dedicated to fermentation of beer & bread

BrewYears Resolutions

Its that time of the year where we sit back, reflect on all we have done brewed, and what we plan to do brew in the upcoming year.  Sure, its just a date on a piece of paper, but any excuse is a good one to try and improve yourself brewing.  I’ve had some great success with the wild brews I’ve been working on lately – although unbeknownst to many, I have dumped some batches.  Most often, this is just a set of bugs that didn’t work out or a coolship batch that ended up just nasty – or perhaps too much O2 getting in over time.  Nevertheless, there are many practices that I continue to work on, some need more attention than others.  This list contains things I’m already doing, but want to get better and more formalized at.  My cooking style consists of glancing at a few recipes and make something up, or more lately look in the fridge and toss something together – too often I feel like like this translates into some of my brewing practices: I’m getting too casual.

This list is here to encourage brewers to think about their own practices and producing better beer faster.  Thats why we’re here, right?

Fermentation Temperature Control

This can be difficult when you’re working with barrels, but for smaller batches there’s really no excuse.  Fortunately for me, my basement stays around 62F almost year round, plus or minus a few degrees.  I have several options for heating it in winter if need be, and in summer it stays right at 64.  When I complete the “big move” next summer I plan to have a walk in fermentation room, but until then there isn’t too much I can do here.  I can assure you that if you want your beer to taste great (I’m sure it tastes good) then this is the fastest way to do it.  Unless you have a great cellar or cool room in the house, you should invest in a fridge/freezer with some kind of control system.  Remember – if the room/box is set at a certain temp and fermenation is happening, odds are the beer temperature is 4-8degF higher than ambient temperature – and those first few days are critical!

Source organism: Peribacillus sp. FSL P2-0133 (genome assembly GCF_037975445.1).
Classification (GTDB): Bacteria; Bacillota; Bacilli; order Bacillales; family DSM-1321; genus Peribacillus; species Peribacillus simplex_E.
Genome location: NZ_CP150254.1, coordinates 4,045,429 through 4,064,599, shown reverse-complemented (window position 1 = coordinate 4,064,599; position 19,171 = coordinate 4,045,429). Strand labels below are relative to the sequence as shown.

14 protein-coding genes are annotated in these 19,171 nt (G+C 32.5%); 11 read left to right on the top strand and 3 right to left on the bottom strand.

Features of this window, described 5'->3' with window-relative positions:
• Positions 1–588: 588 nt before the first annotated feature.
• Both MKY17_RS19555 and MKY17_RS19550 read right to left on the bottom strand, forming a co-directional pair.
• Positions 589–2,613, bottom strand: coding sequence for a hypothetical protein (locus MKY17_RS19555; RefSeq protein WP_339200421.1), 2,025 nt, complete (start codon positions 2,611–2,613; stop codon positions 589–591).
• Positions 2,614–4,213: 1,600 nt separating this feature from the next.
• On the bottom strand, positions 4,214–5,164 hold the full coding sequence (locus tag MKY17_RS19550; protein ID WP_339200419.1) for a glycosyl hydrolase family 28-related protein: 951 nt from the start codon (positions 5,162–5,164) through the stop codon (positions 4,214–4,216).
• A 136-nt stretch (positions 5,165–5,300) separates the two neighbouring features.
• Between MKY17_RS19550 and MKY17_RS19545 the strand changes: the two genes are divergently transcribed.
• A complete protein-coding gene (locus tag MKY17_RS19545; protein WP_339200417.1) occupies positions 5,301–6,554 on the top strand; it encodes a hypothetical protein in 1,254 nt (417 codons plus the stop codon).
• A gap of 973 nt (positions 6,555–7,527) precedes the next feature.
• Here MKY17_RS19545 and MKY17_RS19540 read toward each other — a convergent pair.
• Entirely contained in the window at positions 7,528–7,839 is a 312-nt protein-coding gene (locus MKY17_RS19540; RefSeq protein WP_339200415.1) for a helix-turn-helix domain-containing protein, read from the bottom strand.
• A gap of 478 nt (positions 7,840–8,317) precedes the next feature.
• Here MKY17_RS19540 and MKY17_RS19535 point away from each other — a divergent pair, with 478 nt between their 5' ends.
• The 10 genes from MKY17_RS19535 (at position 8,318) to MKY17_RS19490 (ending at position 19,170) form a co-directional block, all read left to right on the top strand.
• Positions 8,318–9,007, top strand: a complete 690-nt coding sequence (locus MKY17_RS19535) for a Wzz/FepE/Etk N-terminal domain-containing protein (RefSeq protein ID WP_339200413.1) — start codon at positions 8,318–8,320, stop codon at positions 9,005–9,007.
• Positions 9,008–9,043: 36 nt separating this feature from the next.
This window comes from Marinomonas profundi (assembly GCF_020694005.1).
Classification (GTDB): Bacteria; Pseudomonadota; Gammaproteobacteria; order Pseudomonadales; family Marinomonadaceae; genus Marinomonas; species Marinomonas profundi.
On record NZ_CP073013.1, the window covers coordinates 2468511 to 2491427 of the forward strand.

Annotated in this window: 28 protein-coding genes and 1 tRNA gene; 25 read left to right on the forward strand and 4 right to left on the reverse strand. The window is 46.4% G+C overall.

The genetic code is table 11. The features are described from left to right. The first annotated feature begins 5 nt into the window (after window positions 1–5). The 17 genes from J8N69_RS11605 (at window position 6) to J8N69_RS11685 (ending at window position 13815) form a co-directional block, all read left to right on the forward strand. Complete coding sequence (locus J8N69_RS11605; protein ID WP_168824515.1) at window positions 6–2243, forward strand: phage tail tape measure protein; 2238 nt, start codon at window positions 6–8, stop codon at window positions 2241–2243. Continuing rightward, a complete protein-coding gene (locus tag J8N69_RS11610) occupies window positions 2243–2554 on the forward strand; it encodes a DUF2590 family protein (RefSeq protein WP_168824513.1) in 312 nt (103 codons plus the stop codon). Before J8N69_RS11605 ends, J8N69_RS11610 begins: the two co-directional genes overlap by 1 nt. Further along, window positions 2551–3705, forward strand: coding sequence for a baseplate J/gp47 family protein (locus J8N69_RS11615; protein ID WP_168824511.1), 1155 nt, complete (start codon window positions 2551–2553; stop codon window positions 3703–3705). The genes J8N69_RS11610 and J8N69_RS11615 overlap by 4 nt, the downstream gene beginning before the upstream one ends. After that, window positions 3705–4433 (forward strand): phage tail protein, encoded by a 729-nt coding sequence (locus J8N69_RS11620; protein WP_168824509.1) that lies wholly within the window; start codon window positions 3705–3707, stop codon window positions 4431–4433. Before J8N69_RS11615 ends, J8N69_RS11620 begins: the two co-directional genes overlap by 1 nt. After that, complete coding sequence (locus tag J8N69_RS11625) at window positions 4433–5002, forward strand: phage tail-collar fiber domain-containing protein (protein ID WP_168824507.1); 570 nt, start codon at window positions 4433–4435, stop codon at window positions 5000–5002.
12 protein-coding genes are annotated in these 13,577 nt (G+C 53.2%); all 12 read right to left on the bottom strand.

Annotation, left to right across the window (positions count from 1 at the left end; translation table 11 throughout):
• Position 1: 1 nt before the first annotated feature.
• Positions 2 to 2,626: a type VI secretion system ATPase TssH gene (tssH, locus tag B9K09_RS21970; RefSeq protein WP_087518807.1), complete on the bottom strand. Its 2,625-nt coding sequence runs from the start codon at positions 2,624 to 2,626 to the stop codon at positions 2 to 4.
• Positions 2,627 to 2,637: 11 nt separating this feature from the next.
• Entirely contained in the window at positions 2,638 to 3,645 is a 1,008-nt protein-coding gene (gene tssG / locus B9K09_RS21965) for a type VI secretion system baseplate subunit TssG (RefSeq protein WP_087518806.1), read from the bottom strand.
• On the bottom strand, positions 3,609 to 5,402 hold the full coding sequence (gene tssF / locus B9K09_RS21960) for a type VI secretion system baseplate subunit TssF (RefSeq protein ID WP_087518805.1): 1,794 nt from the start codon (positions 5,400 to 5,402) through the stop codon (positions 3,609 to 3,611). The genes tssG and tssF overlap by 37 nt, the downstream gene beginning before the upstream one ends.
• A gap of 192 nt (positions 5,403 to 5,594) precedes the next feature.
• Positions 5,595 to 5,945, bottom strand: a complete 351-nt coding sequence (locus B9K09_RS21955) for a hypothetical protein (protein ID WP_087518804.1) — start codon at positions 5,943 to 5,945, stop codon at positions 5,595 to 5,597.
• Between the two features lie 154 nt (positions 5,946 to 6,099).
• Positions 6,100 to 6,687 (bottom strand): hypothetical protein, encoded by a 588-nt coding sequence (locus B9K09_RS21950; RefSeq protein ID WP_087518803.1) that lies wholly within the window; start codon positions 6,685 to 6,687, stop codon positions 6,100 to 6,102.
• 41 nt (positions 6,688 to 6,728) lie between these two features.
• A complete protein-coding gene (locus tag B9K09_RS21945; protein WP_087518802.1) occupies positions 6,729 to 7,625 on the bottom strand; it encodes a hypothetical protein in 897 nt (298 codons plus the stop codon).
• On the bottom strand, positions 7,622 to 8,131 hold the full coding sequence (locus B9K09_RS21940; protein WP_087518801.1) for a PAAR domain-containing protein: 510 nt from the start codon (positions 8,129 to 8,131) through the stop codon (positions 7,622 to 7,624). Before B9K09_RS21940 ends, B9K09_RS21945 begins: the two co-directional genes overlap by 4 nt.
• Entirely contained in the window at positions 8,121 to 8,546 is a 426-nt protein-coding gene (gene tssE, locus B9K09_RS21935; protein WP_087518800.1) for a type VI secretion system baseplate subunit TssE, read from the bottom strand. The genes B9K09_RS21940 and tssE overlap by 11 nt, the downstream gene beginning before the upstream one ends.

2013-11-08 21.24.23

Water Adjustments

Admittedly, I don’t adjust my water.  Portland (Maine) water is great and for the most part doesn’t need anything – if it ain’t broke, why fix it?  This means my practical knowledge of water adjustment is starting to slip away with my Quantum Physics class in college.  There are many specific styles that can be accentuated by tweaking your water, and trying to match these would be great practice for me.  They’d also be helpful for brewing “clean” beers.

If you haven’t looked at your city’s water report, pause right here and start your search.  Beer is mostly water (despite my ability to not stay hydrated while drinking it) and it is critical you understand how it affects your final outcome.  Think of the difference in making a soup base with different qualities of chicken stock – the better the base stock, the better the overall flavor. If you don’t understand water, adjustments, or how to read you water report, picking up a copy of “Water” from the Brewers Publications is a great place to start.

Yeast Ranching

I do what is commonly referred to as “blind” yeast ranching.  In the sense that I save my yeast for future brews, but don’t take any data on cell counting, viability, or anything else.  Sure, I’m making starters, stepping up my dregs, but I really don’t know what’s going on quantitatively.  I’ve got a microscope and have done some viewing, mostly just for fun.  My wishlist this year from  for my wife (a biochem major) is to help me up on all the good stuff.  She used to do a lot of lab work and think she’ll be a great resource as her schedule becomes lighter.

60+ Yeast strains.

My ultimate goal is to be able to harvest a strain, plate, select colonies, store, count cells and eventually test viability, by the end of next year!

Brew a few “Clean” Beers

As I mentioned above, I’ve had great success with many of the wilder brews I’ve done – and my barrel program is doing fantastic.  Honestly, I occasionally miss a well brewed lager or IPA. A “clean beer” is one without any brett, lacto or pedio to the party. Mostly, I just buy a six or so of what I’ve got a hankering for – but I miss having them on tap.  My only regular clear beer is my traditional Oktoberfest – brewed in March and tapped the third weekend in September.  My goal is to brew a nice one each quarter – beers are TBD.

Take Better Notes